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AI-Powered Video Interpretation Translates Vital Health Information in a Crisis

The COVID-19 pandemic has challenged healthcare and technology professionals to develop and adapt solutions for the fast-changing health crisis. A special problem arises when more than one language needs to be supported. Telemedicine, also called telehealth, remotely provides medical interpretation via video to connect healthcare professionals with patients and their families. We will explore solutions powered by Artificial Intelligence, Video Remote Interpreting, and Machine Translation services. With the crisis, many of these capabilities are coalescing in a new vertical dubbed Virtual Interpretation Technology (VIT).

Problems with interpreting face-to-face in this pandemic

In the United States, Europe, and other developed multicultural societies, access to health information in an understandable language is considered a fundamental human right. In the US, that right was established formally in the landmark 1964 Civil Rights Act, which prevents discrimination based on national origin, which the Supreme Court subsequently ruled was applicable to language differences and disabilities. In the US and elsewhere, patients have the rights to access health information in a language they speak and understand.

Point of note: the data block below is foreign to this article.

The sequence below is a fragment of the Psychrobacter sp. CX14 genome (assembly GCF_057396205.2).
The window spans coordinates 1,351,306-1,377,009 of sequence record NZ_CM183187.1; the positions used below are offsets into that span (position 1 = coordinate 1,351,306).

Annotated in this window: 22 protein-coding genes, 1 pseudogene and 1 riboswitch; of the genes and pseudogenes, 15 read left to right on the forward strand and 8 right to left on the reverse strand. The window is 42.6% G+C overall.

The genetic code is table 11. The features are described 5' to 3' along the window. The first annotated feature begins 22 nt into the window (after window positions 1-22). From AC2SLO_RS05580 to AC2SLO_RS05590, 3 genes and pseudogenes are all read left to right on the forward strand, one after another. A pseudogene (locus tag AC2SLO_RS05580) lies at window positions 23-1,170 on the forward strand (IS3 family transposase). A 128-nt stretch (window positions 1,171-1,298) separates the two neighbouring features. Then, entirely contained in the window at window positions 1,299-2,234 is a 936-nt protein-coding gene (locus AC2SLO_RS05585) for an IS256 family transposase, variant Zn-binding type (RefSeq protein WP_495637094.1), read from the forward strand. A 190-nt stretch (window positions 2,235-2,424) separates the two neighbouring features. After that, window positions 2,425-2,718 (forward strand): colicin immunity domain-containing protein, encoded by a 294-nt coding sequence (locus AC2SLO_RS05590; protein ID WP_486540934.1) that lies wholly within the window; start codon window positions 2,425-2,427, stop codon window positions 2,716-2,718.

In response, healthcare providers have been compelled to employ translation and interpretation services to support this legal obligation and provide patients with the information they deserve. Larger hospitals were able to employ on-site interpreters and translators for commonly needed languages, such as Spanish in the United States and Arabic in Western Europe. In other cases, they employed external service providers. However, the infectious nature of the novel coronavirus and the subsequent quarantines and lockdowns resulting from it have made face-to-face interpretation impossible in many cases. Furthermore, less common languages are impractical and uneconomical to deliver.